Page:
In a world where discussions about menstruation are often shrouded in stigma, a significant number of women unknowingly grapple with a condition that goes unnoticed – heavy menstrual bleeding or menorrhagia. Approximately one in four women experiences this clinical concern, marked by abnormally heavy or prolonged periods. While the topic may be uncomfortable, understanding the signs, consequences, and seeking timely help is crucial for women’s overall health.

Defining Heavy Menstrual Bleeding

In a standard menstrual cycle, a woman loses about 70ml to 80ml of fluid, equivalent to two double espressos, with half of it being blood. However, for those with menorrhagia, the loss can range from 160ml to 400ml, nearly a pint of liquid. Recognizing the symptoms is vital, including:

  1. Bleeding through pads or tampons every one to two hours.
  2. A period lasting more than seven days.
  3. Passing blood clots larger than 1 inch, approximately the size of a 10p coin.

The Unseen Dangers of Heavy Periods

While many women dismiss the severity of their menstrual flow, heavy bleeding can be indicative of underlying issues such as fibroids, endometriosis, pelvic infections, or bleeding disorders. Even a recently fitted intrauterine device (IUD) might temporarily trigger excessive bleeding. Disturbingly, two-thirds of women with menorrhagia face the risk of long-term iron deficiency anaemia.

Regular heavy bleeding depletes red blood cells, vital for transporting oxygen throughout the body. The resulting anaemia, often undetected, can lead to symptoms affecting daily life, including fatigue, irritability, dizziness, confusion, depression, headaches, brain fog, increased heart rate, and even weight loss.

Taking Control: Seeking Help for Heavy Periods

If you suspect you may be experiencing heavy menstrual bleeding, it’s crucial to consult your doctor promptly. Diagnosis might take several months, so early intervention is key. Armed with information, such as tracking blood loss using menstrual cups or noting sanitary item usage, can aid in diagnosis. Keeping a menstrual diary or using tracker apps can also assist, along with understanding any familial predisposition to the condition.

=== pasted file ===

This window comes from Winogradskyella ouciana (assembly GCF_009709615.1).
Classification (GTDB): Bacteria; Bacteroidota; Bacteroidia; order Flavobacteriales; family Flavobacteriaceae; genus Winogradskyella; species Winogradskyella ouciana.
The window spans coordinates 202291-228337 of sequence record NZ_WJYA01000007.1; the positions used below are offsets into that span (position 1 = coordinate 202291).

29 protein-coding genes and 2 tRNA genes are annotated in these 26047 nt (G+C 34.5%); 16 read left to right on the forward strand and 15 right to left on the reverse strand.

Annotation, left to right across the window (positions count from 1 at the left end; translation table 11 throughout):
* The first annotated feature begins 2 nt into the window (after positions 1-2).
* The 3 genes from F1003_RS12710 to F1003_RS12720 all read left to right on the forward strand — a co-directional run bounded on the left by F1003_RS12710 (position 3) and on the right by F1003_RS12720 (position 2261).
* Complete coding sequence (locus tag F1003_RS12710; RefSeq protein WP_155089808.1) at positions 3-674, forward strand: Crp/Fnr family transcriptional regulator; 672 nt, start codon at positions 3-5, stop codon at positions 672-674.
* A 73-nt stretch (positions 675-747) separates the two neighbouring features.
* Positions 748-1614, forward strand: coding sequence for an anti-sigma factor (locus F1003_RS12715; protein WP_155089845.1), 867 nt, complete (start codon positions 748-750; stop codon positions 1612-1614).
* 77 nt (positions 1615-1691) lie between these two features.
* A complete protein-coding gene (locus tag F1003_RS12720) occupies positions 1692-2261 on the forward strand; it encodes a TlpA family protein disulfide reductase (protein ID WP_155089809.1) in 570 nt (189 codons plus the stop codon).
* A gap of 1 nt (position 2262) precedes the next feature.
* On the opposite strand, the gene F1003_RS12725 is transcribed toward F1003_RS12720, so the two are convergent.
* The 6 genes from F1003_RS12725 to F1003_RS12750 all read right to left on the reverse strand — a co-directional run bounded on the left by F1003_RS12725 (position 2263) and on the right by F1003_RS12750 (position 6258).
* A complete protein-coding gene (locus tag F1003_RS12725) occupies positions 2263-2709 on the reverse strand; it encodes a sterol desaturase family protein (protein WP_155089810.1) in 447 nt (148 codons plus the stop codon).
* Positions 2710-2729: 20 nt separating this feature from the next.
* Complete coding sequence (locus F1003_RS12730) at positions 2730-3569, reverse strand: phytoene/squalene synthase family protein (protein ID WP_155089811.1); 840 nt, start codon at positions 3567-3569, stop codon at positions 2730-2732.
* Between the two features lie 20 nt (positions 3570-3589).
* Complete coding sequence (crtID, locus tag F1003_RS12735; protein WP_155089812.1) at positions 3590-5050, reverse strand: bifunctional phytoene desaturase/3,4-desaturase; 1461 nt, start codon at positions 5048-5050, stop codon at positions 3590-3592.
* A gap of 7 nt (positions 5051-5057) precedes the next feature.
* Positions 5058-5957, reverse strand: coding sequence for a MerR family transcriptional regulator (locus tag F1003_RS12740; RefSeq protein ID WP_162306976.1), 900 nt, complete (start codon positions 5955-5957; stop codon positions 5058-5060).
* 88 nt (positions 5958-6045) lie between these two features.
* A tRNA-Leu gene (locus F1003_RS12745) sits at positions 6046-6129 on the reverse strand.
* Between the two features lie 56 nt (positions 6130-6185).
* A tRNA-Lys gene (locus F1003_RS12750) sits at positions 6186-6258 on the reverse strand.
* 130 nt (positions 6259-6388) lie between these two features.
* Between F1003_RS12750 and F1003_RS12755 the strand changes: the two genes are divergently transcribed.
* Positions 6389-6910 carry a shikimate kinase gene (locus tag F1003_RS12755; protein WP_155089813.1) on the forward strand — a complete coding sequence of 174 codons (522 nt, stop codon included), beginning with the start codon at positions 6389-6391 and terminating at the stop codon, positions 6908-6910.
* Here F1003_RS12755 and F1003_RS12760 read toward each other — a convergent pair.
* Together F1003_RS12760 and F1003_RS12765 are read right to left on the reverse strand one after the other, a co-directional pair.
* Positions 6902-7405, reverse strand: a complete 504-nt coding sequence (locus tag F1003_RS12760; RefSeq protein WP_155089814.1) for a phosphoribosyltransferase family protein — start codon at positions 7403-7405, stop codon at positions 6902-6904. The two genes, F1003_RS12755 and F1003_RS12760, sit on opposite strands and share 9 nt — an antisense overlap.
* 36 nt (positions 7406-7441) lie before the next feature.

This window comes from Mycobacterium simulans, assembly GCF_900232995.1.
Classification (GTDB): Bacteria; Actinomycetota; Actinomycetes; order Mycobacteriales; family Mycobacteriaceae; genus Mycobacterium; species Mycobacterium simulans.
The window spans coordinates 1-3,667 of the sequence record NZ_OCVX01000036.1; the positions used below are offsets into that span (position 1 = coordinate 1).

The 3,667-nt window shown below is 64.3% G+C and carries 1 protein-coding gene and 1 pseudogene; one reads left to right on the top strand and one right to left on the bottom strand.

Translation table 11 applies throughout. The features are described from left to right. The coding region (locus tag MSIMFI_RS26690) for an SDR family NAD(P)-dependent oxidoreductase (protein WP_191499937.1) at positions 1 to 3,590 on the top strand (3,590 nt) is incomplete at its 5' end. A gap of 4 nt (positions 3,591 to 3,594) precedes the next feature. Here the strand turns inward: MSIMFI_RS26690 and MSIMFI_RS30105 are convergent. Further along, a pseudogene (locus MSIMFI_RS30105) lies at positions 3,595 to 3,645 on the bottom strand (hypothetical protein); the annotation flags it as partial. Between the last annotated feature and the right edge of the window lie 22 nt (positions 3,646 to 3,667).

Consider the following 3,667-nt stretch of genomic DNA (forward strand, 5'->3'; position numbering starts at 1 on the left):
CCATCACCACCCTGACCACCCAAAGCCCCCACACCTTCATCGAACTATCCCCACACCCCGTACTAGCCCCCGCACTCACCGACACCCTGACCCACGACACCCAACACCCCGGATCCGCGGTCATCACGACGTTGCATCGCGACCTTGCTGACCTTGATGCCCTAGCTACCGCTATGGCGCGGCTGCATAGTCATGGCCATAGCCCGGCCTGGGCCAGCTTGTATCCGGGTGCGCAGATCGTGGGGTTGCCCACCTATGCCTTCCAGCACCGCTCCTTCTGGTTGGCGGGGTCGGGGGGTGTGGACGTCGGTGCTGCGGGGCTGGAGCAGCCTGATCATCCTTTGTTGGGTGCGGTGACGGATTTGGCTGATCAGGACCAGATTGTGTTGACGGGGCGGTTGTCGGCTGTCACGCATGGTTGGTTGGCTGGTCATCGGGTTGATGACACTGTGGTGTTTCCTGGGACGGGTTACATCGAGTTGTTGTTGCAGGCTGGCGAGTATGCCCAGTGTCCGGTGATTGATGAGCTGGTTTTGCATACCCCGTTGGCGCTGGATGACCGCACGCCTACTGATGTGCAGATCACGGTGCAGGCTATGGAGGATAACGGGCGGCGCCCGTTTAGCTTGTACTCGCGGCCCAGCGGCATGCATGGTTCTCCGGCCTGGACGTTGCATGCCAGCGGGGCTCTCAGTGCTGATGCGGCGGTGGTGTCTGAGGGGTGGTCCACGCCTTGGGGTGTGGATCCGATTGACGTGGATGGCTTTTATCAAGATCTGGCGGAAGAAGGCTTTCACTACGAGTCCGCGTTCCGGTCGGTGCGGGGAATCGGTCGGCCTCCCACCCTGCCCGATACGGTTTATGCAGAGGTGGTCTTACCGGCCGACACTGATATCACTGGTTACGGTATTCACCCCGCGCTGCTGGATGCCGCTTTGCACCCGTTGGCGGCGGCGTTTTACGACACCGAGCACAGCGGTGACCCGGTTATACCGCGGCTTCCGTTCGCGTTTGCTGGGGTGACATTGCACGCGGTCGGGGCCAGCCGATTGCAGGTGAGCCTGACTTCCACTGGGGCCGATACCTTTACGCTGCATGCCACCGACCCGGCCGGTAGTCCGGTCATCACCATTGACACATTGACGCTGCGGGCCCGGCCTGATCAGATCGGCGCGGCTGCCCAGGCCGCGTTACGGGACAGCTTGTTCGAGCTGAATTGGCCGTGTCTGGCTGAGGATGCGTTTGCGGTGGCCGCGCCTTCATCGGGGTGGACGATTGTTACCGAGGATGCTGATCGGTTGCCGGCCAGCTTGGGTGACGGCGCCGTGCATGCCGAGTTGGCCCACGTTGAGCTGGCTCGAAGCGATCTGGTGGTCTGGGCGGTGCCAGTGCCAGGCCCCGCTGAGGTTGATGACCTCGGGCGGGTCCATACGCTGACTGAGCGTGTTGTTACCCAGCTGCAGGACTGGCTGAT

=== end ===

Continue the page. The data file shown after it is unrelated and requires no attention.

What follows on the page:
Doctors may prescribe medications like the contraceptive pill or tranexamic acid to manage heavy bleeding. In cases where an underlying issue like fibroids is identified, surgical options may be explored. For those grappling with anaemia, careful symptom tracking is essential, and iron supplements or a diet rich in iron-containing foods may be recommended.

The Urgent Need for Openness and Education

Despite the prevalence of heavy menstrual bleeding, many women endure unnecessary suffering due to delayed diagnosis and inadequate treatment. This condition significantly impacts personal life, education, sports participation, and work. The development of anaemia exacerbates the physical and mental toll, emphasizing the urgent need for open conversations about women’s health.

Education plays a pivotal role, not only in encouraging dialogue about normalizing periods but also in ensuring healthcare providers are well-versed in identifying signs and symptoms of menorrhagia. An open discussion and increased awareness are essential steps toward empowering women to seek timely intervention and treatment, preventing prolonged suffering and potential long-term health consequences.

In breaking the silence surrounding heavy menstrual bleeding, we pave the way for a healthier and more informed future for women’s reproductive health. It’s time to shed light on the hidden struggle and work collectively towards fostering an environment where every woman feels empowered to discuss and address her menstrual health without fear or shame.

Karla Ishak

As a dedicated Journalist at Clanfield Post, Karla Ishak injects passion into every story she covers. Known for her keen eye for human-interest narratives, Karla has a talent for weaving together compelling tales that resonate with our diverse audience. Through her lens, the news transforms into relatable stories that bridge the gap between events and the human experience.